UK procurement is too glacial to bring AI into defense, MPs told
Projects take so long that tech is out of date before it enters service, industry says
The UK's procurement processes are not fit to bring AI into the nation's military capabilities, lawmakers heard at a parliamentary hearing.
Speaking to the AI in Weapon Systems Committee late last week, Andrew Kinniburgh, director-general for defense within manufacturers' association Make UK, said existing procurement procedures were not capable of dealing with the rapid pace of AI development.
While Make UK acts for 23,000 companies, its defense subdivision represents about 400, which includes many SMEs that struggle to gain access to armed forces equipment and technology spending. The budget for equipment procurement and support is expected to reach £242 billion ($296 billion) over the next 10 years.
"The temperature that I've taken with our members and with other contacts shows that defense procurement in the UK is hopelessly outdated for the world of AI," he said. "It moves in – if you're very lucky – months, but regularly it take years of procurement, by which point AI has moved on immeasurably. It just simply isn't fit for purpose."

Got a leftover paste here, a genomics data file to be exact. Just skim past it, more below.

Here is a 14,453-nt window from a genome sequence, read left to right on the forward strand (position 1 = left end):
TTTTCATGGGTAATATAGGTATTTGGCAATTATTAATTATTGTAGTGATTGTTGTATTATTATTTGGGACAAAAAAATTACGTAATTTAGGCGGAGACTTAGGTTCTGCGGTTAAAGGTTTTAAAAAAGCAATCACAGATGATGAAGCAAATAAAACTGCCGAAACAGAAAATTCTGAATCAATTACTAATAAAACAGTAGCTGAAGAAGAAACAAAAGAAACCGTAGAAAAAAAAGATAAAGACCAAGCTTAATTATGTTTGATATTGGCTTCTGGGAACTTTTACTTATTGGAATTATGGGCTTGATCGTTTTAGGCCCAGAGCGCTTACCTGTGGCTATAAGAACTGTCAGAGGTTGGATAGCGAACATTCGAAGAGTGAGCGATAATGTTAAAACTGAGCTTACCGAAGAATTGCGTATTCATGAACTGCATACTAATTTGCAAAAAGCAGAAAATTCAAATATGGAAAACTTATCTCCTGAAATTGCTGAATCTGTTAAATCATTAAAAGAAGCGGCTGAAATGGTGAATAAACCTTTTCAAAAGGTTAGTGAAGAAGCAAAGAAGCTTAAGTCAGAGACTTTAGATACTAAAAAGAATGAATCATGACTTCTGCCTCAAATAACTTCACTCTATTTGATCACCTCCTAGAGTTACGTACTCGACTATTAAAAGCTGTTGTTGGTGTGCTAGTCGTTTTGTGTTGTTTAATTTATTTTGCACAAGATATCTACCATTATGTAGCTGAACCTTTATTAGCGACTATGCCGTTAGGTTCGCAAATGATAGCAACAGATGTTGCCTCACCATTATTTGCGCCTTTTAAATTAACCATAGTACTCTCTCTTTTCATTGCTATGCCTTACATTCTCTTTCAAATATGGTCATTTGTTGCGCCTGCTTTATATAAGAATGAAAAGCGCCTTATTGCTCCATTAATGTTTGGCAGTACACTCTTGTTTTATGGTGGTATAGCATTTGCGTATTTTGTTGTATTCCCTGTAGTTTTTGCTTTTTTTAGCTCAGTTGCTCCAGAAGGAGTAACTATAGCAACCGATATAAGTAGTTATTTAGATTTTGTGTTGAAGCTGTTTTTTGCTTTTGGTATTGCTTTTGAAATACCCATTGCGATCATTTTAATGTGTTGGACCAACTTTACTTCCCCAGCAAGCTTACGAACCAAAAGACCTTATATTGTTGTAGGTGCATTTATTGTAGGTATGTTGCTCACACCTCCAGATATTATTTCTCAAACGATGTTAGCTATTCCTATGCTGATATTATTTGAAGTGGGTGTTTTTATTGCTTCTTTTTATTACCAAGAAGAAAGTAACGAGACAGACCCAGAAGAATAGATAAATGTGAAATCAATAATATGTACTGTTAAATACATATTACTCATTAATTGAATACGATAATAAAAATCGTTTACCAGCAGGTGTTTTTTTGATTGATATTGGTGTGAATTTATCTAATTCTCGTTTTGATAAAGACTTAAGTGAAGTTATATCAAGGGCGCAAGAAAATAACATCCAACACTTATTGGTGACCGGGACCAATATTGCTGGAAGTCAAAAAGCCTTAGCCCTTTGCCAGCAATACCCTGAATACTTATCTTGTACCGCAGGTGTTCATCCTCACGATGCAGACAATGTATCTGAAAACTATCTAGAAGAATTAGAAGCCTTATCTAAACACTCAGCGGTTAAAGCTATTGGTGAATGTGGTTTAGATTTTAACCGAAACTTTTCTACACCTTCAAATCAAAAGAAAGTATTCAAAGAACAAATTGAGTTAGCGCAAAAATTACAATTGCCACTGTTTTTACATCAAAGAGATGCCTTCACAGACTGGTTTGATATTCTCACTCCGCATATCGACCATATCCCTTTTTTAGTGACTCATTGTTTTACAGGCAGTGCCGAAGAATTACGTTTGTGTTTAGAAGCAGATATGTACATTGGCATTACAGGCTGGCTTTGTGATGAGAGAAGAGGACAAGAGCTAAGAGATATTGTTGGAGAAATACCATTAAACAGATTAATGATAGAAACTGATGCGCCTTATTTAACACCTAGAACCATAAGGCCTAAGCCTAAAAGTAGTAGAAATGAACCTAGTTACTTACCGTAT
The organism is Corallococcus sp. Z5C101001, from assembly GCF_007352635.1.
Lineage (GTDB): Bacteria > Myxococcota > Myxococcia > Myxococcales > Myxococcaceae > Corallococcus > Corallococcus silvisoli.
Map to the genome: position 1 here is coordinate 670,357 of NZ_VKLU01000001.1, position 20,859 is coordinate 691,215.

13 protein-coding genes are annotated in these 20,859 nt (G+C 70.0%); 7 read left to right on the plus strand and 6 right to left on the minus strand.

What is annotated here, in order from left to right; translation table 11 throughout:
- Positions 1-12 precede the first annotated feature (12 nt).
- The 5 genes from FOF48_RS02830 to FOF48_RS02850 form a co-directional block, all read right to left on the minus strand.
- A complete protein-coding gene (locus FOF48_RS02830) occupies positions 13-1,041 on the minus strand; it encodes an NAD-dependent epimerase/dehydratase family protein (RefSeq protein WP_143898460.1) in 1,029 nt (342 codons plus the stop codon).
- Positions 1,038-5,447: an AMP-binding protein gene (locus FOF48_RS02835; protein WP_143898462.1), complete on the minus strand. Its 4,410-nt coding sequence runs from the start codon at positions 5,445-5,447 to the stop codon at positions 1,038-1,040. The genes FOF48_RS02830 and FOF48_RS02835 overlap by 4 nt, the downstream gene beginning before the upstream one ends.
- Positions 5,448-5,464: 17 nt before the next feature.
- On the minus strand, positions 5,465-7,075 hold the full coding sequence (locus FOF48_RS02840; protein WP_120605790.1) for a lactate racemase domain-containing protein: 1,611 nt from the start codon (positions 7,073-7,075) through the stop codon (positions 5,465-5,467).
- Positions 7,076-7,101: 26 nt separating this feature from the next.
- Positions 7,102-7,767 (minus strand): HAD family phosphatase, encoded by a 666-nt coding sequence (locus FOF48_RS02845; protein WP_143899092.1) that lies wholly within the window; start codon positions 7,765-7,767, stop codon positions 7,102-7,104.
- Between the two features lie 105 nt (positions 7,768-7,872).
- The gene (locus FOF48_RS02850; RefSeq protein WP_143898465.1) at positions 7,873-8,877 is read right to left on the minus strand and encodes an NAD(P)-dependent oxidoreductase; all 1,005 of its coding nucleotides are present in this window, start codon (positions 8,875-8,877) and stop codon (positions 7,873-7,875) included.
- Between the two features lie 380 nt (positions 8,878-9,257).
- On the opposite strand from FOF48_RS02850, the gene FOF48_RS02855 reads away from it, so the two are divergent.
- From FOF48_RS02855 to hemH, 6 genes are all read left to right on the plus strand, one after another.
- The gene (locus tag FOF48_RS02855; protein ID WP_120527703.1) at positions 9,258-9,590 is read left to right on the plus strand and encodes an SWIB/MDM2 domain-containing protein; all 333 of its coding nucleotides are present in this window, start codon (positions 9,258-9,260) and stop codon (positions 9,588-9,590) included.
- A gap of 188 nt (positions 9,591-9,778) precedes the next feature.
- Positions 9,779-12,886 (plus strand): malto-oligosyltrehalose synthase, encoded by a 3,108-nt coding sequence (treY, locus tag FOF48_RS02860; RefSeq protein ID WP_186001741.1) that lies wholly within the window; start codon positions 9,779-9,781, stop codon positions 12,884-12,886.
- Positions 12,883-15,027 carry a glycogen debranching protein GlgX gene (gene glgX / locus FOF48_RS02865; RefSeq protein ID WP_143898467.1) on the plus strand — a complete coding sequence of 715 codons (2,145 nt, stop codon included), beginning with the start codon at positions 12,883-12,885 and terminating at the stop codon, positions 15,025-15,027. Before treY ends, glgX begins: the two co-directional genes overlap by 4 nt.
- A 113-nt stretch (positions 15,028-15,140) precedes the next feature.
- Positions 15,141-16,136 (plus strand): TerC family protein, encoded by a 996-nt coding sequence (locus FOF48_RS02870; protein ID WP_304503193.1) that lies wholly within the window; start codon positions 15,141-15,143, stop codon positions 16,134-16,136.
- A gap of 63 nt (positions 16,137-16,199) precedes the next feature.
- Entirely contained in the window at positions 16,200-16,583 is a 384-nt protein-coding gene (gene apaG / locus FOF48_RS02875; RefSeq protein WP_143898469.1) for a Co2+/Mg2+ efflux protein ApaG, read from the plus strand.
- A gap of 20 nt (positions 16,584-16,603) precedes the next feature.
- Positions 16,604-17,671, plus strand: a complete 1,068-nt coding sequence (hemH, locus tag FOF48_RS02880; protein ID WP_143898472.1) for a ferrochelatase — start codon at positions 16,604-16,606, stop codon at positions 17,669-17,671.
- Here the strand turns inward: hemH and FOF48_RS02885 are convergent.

The largest strategic defense suppliers to the UK – BAE Systems, Babcock and Raytheon Systems – could be "quite slow and cumbersome" in response to procurement, Kinniburgh said.
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The Defence and Security Accelerator (DASA), a Ministry of Defence unit that finds and funds new technologies, was "much more nimble and more able to bring companies in quickly into the defense supply chain and to work more dynamically." The development of defense AI needs this kind of support in the UK, Kinniburgh said.
Earlier this month, DASA announced the first two SMEs to receive funding through its Defence Technology Exploitation Programme. Filtronic Broadband and ISS Aerospace got half of the project value in order to work with a larger supplier to develop new systems. The total program value is expected to be £16 million ($19.5 million).
Kinniburgh said: "The way that the market is structured at the moment is the big companies tend to grab the big lumps of money, and the little bits that fall from the table are where the SMEs kick in. [There are] a number of SMEs who are doing some really innovative things, and that's where DASA comes in."
However, he pointed out that the frontline commands of the Navy, Army, Royal Air Force, and UK Strategic Command have their own innovation units, which are "largely impenetrable" to SMEs.
"They don't seem to have a front door, and that's a great concern for me. The frontline commands are not spending huge amounts of money, but they're spending significant bits of money in AI and other kinds of leading-edge technologies, and the SMEs can't get in there," Kinniburgh told the House of Lords Committee. ®